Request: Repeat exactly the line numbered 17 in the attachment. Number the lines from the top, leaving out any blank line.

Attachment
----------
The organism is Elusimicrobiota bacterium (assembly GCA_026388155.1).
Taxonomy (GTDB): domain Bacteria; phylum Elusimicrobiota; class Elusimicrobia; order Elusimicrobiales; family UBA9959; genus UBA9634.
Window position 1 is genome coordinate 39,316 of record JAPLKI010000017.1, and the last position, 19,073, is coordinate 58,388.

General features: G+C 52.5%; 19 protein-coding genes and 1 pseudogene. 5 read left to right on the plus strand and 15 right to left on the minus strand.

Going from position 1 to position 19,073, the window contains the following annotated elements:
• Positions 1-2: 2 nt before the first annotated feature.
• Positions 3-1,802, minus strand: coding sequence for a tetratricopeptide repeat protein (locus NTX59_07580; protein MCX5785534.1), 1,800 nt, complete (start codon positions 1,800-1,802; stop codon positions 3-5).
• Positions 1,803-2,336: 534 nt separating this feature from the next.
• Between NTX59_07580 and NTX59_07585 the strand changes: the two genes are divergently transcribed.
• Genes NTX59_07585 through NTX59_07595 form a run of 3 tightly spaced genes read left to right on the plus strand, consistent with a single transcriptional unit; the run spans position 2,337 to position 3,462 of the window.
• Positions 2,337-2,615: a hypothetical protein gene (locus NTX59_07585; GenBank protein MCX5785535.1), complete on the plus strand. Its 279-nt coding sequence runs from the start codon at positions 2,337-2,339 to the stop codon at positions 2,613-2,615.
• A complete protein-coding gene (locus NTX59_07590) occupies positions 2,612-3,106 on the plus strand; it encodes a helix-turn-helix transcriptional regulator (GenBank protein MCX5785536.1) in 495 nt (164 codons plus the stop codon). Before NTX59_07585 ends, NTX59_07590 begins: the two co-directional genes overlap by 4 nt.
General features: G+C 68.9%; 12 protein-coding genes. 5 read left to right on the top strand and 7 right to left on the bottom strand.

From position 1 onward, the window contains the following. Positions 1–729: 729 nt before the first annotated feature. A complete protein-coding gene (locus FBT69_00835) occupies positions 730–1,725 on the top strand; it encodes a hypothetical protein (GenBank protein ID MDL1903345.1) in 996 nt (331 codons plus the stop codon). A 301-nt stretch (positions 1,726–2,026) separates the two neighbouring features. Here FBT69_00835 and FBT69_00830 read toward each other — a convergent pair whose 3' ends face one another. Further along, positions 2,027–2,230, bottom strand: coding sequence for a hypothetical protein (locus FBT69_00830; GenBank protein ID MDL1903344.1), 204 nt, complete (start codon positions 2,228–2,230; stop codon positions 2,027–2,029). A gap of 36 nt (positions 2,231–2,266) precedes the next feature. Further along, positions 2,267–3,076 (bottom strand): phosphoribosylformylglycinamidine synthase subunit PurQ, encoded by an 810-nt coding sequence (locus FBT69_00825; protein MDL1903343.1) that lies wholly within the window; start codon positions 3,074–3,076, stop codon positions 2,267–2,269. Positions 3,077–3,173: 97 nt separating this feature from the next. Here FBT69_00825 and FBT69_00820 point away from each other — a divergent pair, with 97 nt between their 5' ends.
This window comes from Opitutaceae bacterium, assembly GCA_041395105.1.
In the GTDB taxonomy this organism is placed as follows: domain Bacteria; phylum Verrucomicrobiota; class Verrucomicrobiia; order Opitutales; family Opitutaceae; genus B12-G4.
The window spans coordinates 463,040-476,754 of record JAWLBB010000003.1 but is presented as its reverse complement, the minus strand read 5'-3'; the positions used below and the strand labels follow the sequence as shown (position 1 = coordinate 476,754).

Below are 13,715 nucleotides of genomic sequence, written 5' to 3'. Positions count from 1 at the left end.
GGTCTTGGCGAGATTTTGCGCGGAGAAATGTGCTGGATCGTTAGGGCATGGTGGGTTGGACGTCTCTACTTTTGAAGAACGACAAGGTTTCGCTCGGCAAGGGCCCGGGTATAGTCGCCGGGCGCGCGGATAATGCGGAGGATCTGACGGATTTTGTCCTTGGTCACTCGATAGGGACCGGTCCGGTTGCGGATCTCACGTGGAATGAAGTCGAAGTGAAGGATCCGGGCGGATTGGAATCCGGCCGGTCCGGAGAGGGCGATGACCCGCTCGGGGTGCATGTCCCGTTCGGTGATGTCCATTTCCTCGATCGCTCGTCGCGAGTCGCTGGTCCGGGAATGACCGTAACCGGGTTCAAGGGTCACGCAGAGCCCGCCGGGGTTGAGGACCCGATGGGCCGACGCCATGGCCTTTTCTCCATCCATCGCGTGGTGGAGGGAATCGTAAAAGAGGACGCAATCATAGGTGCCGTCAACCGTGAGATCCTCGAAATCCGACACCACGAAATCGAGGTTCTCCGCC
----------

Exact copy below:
The window spans coordinates 463,040-476,754 of record JAWLBB010000003.1 but is presented as its reverse complement, the minus strand read 5'-3'; the positions used below and the strand labels follow the sequence as shown (position 1 = coordinate 476,754).